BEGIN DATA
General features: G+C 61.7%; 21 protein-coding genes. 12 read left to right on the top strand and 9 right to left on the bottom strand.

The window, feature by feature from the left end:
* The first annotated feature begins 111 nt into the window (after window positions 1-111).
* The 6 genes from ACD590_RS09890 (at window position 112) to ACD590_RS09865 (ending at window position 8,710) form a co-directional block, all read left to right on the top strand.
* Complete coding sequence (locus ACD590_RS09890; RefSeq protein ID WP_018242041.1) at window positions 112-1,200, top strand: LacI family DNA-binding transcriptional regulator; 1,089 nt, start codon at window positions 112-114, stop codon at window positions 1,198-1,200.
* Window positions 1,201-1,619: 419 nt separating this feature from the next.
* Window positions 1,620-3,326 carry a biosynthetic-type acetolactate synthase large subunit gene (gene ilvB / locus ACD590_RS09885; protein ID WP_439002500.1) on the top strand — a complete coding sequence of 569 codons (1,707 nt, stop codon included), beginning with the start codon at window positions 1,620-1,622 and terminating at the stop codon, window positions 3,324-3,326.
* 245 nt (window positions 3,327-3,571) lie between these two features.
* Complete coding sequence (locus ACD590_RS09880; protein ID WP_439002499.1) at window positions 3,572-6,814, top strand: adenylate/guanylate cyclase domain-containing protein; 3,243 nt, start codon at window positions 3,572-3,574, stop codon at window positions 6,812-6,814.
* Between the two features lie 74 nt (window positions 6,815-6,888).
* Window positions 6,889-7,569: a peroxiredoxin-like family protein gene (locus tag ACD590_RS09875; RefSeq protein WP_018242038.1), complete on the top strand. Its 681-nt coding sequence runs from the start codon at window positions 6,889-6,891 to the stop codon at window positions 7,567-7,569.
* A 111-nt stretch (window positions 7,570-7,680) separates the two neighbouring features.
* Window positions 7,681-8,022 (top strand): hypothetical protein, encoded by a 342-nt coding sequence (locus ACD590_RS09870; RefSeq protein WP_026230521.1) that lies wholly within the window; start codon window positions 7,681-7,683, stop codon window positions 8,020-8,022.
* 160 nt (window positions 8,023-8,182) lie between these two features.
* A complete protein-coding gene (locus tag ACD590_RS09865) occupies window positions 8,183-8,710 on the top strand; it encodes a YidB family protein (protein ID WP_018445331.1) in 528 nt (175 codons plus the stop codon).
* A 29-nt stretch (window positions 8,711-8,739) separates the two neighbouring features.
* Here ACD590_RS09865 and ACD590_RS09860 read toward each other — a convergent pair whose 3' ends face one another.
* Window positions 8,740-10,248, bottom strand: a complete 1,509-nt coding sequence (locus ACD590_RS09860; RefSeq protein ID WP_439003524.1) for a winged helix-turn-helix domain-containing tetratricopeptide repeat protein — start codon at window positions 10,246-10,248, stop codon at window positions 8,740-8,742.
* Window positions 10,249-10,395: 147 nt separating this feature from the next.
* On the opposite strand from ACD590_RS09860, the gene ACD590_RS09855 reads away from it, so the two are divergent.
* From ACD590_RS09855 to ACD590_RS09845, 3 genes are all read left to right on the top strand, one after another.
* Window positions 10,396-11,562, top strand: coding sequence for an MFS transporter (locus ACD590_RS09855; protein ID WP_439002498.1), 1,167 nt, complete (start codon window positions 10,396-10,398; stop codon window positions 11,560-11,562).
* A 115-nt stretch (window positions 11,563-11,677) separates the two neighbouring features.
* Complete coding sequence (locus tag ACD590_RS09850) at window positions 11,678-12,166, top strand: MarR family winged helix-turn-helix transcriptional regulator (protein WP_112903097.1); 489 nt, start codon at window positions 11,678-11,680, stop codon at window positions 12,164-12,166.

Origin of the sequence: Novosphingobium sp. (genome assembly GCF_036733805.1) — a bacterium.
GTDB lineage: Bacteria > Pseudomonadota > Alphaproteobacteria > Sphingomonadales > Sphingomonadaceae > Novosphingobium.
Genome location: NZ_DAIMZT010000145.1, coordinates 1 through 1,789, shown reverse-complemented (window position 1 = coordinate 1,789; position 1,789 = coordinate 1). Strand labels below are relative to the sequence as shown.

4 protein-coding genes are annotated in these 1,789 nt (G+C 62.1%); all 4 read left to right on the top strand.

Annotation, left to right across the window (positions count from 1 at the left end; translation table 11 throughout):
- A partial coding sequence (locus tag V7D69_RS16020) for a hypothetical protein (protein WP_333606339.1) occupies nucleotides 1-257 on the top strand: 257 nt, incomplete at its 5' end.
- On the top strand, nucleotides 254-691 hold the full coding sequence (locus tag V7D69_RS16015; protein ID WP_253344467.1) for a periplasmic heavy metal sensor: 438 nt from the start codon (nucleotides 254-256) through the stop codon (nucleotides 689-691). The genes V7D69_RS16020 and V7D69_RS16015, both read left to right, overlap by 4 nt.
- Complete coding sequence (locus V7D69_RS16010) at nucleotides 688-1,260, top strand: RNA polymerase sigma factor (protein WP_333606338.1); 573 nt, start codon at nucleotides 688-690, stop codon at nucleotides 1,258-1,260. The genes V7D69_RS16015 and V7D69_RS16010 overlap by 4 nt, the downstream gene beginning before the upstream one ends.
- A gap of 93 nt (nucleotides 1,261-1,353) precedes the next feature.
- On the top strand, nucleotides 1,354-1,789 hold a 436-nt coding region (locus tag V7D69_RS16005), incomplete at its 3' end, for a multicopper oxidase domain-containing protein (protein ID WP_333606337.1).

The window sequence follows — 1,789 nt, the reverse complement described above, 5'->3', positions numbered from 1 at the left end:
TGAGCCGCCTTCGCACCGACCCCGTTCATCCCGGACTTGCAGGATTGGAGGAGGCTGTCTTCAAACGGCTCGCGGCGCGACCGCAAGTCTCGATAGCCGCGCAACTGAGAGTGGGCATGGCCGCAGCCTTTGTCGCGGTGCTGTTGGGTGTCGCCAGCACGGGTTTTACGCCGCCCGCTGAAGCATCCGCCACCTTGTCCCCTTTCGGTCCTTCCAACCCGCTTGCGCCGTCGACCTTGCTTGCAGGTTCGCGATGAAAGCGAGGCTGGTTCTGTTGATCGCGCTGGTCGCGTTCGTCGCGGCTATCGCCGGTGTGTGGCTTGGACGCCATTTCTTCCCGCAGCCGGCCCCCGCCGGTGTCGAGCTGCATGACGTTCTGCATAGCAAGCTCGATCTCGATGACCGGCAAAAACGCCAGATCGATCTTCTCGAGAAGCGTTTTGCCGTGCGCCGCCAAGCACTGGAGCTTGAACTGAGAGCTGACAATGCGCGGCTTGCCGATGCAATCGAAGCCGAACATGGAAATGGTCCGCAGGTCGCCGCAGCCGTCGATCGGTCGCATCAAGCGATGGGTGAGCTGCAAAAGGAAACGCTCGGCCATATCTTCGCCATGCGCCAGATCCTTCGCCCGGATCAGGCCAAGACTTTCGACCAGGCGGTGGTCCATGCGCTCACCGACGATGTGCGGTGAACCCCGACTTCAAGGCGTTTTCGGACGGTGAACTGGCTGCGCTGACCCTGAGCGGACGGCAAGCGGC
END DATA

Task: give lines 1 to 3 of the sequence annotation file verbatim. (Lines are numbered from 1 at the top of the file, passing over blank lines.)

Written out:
General features: G+C 61.7%; 21 protein-coding genes. 12 read left to right on the top strand and 9 right to left on the bottom strand.

The window, feature by feature from the left end:
* The first annotated feature begins 111 nt into the window (after window positions 1-111).